In recent months, there has been much media attention turned to Ensign Peak Advisors, an investment arm of The Church of Jesus Christ of Latter-day Saints. From around 2000 to 2019, Ensign Peak Advisors had used subsidiary companies in its reports to the Securities and Exchange Commission (SEC), to avoid publicly disclosing the nature and extent of its investment portfolio. In 2019, a former employee of Ensign Peak Advisors filed a complaint with the SEC and told the press. The Church and Ensign Peak Advisors have since come into compliance and were recently assessed a total fine of $5 million by the SEC.
Here are some links with background info:
As could be expected, individuals and media outlets opposed to the Church of Jesus Christ (or to organized religion in general) have spun this story in a negative light, causing many members and friends of the Church to become troubled or upset. At the core of these feelings are three facts, which I don’t dispute:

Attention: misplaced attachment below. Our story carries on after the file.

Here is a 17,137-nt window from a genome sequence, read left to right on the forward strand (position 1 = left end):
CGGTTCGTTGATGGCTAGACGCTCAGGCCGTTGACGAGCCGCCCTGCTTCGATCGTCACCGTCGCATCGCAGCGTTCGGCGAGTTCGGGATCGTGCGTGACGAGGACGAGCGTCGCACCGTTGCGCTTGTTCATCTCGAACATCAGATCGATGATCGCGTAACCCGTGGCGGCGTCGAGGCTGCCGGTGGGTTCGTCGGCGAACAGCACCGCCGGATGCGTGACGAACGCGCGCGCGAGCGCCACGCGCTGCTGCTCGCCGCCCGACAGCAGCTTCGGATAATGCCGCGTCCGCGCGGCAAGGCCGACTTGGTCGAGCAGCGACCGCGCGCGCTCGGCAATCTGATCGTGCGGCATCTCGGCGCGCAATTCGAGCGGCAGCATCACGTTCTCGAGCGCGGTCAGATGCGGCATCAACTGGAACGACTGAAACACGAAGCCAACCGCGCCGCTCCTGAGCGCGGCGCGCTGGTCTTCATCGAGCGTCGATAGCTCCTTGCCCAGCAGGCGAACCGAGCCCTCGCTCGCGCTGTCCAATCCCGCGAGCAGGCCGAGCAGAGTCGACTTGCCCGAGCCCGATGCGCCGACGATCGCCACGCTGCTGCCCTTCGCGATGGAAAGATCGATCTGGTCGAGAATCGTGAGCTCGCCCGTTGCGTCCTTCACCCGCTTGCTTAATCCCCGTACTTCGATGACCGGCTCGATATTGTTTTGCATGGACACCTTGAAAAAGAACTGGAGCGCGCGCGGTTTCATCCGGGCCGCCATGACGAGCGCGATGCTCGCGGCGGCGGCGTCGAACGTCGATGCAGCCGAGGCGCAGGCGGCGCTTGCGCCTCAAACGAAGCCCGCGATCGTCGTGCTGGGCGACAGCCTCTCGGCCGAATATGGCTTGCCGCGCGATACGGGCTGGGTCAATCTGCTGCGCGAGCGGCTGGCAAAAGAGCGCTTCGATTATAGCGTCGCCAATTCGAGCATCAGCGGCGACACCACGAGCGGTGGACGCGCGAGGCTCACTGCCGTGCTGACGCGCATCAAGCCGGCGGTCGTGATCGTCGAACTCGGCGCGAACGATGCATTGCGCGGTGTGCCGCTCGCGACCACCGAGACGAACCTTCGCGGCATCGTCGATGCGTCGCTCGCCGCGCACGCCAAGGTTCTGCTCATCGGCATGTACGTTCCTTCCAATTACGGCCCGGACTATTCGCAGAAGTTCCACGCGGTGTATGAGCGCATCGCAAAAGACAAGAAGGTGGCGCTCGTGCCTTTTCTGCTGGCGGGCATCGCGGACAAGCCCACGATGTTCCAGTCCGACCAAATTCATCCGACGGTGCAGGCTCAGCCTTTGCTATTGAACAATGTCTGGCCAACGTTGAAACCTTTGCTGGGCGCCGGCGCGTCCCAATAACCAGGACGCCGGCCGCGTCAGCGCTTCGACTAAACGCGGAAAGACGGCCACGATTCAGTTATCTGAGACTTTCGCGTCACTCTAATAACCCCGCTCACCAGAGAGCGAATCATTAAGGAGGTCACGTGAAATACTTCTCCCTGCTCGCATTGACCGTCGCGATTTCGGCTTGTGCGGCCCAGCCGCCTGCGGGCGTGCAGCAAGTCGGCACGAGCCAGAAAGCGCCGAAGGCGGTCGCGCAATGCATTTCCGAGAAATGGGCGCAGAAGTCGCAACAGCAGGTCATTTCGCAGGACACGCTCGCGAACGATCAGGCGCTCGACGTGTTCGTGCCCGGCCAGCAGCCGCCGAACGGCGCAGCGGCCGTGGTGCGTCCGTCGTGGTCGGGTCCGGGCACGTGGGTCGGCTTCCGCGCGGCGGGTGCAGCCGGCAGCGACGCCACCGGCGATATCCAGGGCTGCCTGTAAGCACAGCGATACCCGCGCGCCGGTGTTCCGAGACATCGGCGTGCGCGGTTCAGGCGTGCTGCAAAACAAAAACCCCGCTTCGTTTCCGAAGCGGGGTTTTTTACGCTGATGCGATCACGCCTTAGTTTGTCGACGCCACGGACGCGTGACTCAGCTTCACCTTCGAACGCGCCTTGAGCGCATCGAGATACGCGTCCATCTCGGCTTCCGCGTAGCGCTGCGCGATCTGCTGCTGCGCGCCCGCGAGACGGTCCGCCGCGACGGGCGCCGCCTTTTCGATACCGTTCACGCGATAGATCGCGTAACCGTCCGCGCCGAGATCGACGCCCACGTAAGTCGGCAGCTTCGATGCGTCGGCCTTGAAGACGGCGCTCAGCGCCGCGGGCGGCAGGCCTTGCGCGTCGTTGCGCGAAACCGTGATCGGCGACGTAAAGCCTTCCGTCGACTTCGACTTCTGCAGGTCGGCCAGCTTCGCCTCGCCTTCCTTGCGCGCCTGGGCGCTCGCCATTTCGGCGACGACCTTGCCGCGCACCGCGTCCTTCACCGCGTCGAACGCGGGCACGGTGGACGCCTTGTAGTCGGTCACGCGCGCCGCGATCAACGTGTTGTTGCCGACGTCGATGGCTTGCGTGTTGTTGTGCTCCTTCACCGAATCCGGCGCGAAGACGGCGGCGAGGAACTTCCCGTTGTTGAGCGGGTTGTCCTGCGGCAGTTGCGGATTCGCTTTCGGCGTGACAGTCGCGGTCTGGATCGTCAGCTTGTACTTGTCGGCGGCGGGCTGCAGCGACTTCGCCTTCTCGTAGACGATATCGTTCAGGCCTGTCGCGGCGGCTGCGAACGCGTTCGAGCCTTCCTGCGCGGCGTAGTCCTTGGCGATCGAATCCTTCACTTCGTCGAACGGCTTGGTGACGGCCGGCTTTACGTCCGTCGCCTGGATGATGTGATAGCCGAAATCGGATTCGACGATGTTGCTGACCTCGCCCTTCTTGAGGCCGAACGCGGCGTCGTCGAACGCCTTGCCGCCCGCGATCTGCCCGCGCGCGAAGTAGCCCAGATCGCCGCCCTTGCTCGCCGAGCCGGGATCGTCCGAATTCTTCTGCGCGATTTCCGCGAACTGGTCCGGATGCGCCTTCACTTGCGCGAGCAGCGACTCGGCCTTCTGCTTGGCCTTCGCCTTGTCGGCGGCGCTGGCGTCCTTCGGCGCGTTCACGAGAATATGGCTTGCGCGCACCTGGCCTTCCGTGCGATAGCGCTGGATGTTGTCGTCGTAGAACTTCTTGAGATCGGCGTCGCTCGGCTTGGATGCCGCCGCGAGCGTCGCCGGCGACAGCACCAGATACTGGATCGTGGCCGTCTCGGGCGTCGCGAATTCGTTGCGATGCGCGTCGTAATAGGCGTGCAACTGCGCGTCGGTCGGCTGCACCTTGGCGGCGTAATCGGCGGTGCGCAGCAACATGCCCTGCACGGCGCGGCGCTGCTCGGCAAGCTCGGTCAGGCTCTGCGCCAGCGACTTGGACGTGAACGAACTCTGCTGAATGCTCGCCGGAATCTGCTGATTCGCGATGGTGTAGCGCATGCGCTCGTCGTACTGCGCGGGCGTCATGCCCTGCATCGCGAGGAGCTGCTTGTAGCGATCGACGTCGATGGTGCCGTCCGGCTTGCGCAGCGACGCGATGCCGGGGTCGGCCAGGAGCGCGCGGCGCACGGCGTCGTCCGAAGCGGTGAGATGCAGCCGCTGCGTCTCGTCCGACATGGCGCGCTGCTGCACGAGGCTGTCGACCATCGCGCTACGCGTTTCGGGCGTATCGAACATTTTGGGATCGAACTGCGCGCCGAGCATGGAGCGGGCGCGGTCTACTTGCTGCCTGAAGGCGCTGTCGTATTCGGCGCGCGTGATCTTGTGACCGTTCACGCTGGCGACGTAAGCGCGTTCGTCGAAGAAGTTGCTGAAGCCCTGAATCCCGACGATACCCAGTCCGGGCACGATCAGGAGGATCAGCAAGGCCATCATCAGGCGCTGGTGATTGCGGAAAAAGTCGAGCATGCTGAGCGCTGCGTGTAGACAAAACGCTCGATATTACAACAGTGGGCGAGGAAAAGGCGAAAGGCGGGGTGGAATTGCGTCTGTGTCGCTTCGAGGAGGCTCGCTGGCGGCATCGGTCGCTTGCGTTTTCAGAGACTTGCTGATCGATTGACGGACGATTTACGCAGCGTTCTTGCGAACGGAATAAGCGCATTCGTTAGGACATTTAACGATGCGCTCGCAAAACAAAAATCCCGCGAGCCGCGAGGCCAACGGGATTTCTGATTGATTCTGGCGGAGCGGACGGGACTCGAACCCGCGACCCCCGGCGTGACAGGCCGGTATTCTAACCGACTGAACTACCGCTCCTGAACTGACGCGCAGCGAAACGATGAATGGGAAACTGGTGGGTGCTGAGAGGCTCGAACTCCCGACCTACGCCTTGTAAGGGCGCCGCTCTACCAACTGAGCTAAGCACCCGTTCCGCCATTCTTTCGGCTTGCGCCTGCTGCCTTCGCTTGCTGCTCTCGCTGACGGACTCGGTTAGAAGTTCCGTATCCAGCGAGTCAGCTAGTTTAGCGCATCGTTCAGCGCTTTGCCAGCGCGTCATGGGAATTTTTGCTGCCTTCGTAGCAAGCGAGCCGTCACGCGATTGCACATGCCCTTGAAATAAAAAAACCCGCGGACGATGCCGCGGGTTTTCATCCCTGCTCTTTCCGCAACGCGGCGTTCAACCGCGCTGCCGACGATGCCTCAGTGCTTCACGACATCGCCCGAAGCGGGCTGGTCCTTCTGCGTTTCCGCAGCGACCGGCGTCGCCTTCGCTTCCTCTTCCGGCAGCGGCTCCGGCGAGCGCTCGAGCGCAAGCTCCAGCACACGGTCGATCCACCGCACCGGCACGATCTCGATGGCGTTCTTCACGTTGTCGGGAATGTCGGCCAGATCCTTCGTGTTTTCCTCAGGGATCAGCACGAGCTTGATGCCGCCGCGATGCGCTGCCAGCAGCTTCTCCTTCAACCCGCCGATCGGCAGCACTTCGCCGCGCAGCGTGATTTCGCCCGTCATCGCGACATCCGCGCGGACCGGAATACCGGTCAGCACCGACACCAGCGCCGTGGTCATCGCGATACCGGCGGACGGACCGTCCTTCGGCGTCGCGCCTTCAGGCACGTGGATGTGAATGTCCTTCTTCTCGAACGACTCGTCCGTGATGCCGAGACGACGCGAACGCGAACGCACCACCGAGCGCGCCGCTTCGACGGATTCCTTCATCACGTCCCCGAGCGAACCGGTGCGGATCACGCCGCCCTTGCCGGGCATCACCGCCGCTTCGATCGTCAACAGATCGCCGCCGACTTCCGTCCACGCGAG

- The Church of Jesus Christ of Latter-day Saints has a lot of invested wealth (Ensign Peak’s holdings are valued around $37 billion).
- Church leadership wanted to avoid publicly disclosing either the extent of this wealth or how it was invested, or both.
- To avoid public disclosure, Church leadership instructed or authorized Ensign Peak Advisors to meet their filing requirements in a way that skirted around the law and was ultimately deemed illegal.
What I do dispute in this post are some of the claims and arguments that people derive from these facts:
- The Church’s prophetic leadership willfully defied the law of the land and therefore are false prophets.
- The Church of Jesus Christ doesn’t use its vast wealth to help the poor and needy.
- The Church of Jesus Christ shouldn’t store (“horde”) so much money.
- If Jesus had billions of dollars, he would have given it all away to help the poor, instead of storing/investing it.
- The Church is trying to hide its wealth from its members.
- The Church of Jesus Christ is financially corrupt.
- It’s wrong and deceitful for the Church to ask poor converts to pay tithing.
- Now that members know how much money the Church has, they won’t pay their tithing.
Here are my counter-arguments to each:
1. Accusation: The Church’s prophetic leadership willfully defied the law of the land and therefore are false prophets.
Let’s hear the Church’s side of the story (from the Church Newsroom article):